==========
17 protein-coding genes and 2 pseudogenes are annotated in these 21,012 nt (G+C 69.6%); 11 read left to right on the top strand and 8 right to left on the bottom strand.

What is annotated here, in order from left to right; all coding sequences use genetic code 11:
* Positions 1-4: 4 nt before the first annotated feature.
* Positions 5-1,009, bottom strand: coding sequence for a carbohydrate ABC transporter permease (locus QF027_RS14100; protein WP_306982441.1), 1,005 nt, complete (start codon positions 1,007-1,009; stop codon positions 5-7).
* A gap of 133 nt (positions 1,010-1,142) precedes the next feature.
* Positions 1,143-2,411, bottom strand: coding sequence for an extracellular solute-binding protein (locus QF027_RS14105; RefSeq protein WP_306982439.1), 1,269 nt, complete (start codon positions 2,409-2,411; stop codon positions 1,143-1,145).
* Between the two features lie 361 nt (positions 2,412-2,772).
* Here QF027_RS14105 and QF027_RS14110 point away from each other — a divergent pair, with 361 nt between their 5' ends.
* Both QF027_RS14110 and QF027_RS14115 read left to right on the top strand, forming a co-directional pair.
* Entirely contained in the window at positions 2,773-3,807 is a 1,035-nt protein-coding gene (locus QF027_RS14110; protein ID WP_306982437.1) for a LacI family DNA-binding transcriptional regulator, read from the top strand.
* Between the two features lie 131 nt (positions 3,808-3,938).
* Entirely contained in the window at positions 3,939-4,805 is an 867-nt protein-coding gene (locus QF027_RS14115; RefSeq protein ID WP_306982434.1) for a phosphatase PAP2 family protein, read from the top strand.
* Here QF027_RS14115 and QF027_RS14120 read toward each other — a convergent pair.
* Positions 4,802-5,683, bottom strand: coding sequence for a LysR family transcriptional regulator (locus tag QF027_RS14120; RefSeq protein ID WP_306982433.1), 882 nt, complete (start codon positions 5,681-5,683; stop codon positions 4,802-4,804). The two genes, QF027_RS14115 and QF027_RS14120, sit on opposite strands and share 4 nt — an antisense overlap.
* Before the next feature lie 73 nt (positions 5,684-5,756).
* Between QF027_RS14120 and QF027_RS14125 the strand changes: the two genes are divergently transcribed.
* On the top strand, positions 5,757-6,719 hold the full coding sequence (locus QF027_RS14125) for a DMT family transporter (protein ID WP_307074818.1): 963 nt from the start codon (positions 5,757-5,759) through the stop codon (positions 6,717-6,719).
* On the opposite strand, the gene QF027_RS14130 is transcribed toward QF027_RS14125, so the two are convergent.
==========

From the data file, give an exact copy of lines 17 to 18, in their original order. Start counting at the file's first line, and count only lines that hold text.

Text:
* On the top strand, positions 5,757-6,719 hold the full coding sequence (locus QF027_RS14125) for a DMT family transporter (protein ID WP_307074818.1): 963 nt from the start codon (positions 5,757-5,759) through the stop codon (positions 6,717-6,719).
* On the opposite strand, the gene QF027_RS14130 is transcribed toward QF027_RS14125, so the two are convergent.